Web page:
Nascar In The Age of Trump

If there’s one sport that I would associate with our new President, it’s Nascar.

Both Nascar drivers and Donald Trump like ballcaps with printed messages.  Both Nascar and the new President like to throw in the random commercial plug here and there.  Both Nascar drivers and Donald Trump need a lot of help from their pit crews.  And both Nascar and Trump appeal to older, rural white voters.  It’s no surprise that, last year, one of the Nascar execs endorsed Trump for President.

AP NASCAR TEXAS AUTO RACING S CAR USA TXSo it seems like a counterintuitive cultural disconnect that, with Donald Trump sitting in the Oval Office, Nascar is really struggling — but that’s the case.  Ratings for Nascar broadcasts have been cut almost in half since 2005.  Racetrack owners have torn down sections of bleachers at their tracks due to declining attendance, but the remaining stands still aren’t filled.  TV executives are pushing the sport to make dramatic changes to reverse the decline.  And, according to the linked article, even with two years’ notice Nascar wasn’t able to find a new primary sponsor that was willing to pay its asking price and it therefore had to sell the sponsorship and naming rights on the cheap.

Why is Nascar on the downslope?  The article gets into a lot of inside baseball talk, but I think the reality is simple:  it’s boring to watch cars driving around a race track for hundreds of miles, no matter how garishly painted they might be and how many product stickers they might sport.  I’ve never understood Nascar’s appeal for that central reason — and the generations coming behind mine, growing up with Walkmans and cell phones and social media, apparently have even less of an attention span than I do.  When Nascar people are talking about installing wifi at the racetracks, that tells you all you need to know about the future of the sport.  People just aren’t willing to sit in the stands for hours, drinking beer and hoping for some aggressive driving on the turns and an exciting crash now and then.  Changing the rules of the races and trying to come up with nicknames that make the drivers more interesting aren’t going to change that central reality.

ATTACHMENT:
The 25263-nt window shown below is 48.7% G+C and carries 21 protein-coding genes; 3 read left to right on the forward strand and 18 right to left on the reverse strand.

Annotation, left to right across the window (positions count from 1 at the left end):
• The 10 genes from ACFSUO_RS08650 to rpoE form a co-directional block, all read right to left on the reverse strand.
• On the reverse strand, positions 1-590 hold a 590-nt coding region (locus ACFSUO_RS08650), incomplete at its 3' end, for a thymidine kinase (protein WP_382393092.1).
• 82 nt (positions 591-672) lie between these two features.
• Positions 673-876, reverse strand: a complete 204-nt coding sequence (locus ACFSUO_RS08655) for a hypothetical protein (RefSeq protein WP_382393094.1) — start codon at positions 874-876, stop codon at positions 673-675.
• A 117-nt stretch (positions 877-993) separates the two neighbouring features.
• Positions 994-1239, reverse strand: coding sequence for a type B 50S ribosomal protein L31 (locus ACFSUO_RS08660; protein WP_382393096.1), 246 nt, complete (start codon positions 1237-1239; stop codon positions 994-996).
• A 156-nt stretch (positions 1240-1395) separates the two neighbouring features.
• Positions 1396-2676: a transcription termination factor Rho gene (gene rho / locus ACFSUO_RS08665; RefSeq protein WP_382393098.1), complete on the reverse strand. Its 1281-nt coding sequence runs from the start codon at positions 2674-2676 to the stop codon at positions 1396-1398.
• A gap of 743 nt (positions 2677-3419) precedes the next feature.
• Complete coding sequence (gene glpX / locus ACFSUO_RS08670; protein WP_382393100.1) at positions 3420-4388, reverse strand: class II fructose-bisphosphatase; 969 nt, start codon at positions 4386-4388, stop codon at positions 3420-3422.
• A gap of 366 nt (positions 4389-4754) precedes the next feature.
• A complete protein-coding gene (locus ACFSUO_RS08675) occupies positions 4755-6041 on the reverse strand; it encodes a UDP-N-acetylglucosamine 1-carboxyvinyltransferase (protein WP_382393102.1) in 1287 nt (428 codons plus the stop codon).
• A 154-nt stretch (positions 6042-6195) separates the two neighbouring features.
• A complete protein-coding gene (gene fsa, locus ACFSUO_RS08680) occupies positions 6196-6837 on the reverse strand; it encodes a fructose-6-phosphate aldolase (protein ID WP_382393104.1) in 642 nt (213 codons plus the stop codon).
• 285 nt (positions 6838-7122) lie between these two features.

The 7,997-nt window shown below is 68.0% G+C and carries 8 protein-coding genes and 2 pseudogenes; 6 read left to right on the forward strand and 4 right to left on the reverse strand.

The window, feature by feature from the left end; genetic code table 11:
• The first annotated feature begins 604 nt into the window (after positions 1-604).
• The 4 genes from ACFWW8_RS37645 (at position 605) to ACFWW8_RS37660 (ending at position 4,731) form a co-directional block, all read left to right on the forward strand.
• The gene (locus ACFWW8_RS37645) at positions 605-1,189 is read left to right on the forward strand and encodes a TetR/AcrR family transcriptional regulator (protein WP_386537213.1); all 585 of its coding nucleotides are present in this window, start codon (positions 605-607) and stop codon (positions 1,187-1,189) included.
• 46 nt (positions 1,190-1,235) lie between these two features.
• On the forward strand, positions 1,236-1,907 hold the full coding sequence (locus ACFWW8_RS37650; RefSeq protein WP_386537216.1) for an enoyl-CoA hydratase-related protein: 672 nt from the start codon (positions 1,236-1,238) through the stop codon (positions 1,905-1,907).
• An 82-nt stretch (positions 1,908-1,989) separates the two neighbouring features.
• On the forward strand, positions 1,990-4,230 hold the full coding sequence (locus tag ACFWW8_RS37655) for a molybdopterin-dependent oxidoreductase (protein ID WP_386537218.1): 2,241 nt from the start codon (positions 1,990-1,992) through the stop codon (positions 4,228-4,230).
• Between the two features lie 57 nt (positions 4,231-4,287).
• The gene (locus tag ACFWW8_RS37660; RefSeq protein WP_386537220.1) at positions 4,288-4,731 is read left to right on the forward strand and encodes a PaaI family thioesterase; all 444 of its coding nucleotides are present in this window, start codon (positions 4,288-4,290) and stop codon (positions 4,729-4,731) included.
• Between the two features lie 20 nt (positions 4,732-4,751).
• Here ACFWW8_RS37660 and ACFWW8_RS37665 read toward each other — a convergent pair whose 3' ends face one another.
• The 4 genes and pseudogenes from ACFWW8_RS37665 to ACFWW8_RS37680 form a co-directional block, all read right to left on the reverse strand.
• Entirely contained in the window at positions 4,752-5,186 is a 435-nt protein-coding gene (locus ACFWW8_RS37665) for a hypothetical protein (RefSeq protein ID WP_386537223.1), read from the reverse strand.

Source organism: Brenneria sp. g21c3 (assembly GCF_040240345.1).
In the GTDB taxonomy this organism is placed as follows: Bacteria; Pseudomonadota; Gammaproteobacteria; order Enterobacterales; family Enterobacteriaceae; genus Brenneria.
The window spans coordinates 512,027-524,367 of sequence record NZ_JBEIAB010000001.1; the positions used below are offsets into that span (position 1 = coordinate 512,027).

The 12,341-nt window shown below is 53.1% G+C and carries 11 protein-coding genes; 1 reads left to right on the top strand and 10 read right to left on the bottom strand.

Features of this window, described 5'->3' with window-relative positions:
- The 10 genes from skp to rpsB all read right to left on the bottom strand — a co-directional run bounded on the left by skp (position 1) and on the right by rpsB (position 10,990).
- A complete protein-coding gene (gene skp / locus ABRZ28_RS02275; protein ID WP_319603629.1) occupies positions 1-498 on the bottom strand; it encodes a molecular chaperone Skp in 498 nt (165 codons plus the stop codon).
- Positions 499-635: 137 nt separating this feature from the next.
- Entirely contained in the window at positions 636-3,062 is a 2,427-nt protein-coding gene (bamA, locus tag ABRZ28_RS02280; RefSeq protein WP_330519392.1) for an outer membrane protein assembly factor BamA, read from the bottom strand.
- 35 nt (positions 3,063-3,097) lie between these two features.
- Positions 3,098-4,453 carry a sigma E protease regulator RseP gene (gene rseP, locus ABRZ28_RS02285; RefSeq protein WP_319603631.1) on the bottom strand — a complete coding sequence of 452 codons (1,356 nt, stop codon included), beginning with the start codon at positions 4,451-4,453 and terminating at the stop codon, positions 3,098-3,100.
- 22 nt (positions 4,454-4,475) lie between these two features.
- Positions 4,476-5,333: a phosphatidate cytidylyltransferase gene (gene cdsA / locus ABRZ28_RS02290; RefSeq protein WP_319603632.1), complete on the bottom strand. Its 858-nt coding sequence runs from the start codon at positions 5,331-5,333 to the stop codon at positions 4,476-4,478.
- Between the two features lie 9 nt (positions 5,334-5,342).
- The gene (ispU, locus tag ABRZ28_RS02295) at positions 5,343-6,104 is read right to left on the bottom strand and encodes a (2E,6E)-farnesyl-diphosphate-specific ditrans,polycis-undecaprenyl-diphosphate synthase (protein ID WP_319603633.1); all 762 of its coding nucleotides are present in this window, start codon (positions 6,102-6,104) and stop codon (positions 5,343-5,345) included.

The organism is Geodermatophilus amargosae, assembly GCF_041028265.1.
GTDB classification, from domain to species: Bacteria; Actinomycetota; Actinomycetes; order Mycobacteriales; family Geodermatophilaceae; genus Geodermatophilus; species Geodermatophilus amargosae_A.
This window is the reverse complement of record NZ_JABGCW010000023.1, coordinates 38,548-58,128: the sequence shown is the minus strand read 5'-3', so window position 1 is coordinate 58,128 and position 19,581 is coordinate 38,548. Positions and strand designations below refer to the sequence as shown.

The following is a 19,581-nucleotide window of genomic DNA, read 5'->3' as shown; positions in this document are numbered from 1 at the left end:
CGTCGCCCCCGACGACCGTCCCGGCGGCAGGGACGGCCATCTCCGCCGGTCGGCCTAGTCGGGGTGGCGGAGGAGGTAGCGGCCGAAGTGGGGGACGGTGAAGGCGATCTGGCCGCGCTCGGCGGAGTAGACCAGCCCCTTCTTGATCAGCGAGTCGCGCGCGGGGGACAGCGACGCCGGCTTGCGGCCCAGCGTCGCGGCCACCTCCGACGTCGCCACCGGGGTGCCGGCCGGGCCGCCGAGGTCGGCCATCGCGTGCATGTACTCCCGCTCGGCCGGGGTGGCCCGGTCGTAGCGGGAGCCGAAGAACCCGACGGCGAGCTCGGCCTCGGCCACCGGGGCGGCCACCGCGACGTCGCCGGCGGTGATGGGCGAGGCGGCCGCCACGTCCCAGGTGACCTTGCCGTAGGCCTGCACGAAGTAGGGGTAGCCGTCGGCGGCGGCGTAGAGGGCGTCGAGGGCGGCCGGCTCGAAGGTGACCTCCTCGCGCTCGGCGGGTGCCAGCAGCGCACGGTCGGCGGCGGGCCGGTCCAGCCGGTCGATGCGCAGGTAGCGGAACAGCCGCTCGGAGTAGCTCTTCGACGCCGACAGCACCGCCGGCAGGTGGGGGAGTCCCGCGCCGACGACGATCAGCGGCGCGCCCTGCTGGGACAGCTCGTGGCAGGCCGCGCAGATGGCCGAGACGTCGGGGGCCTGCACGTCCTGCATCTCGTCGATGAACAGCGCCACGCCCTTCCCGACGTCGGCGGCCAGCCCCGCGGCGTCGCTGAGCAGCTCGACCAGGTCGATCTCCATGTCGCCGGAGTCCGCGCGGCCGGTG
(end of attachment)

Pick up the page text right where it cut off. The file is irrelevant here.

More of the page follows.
It would be weird if the term of President Donald Trump saw Nascar once again relegated to the status of a small, regional sport — but that may be the direction in which we’re heading.

Politics, Even On The Links

Rory McIlroy, of Ireland, is one of the best golfers in the world.  Recently he decided to tee it up in a friendly foursome that included President Donald Trump.

Apparently, that’s now forbidden.

rory-mcilroy-and-donald-trumpMcIlroy faced withering criticism on the Twitterzone from people who thought that simply playing golf with the President could be viewed as some kind of endorsement of Trump and his policies.  Our culture has grown so heated that even an amiable Irish guy, who doesn’t vote in American elections, can’t go out for 18 holes of golf with the President without facing a backlash and having people accuse him of “whoring” himself and trying to shame him.

Playing golf used to be viewed as a kind of politics-free space.  Celebrities, comedians, movie stars, and sports figures could hit the links with Presidents, Governors, Senators, and Congressmen without being accused of endorsing their political views.  But it wasn’t just American politics that weren’t transported to the golf course, either.  Gary Player was a beloved player in America and elsewhere, even though he hailed from South Africa during its apartheid era.  And golfers freely played in international competitions without people trying to ban them because their home countries enforced repressive policies or weren’t viewed as sufficiently following the prevailing political views of the day.   The golf course was a kind of sanctuary where people could just play golf.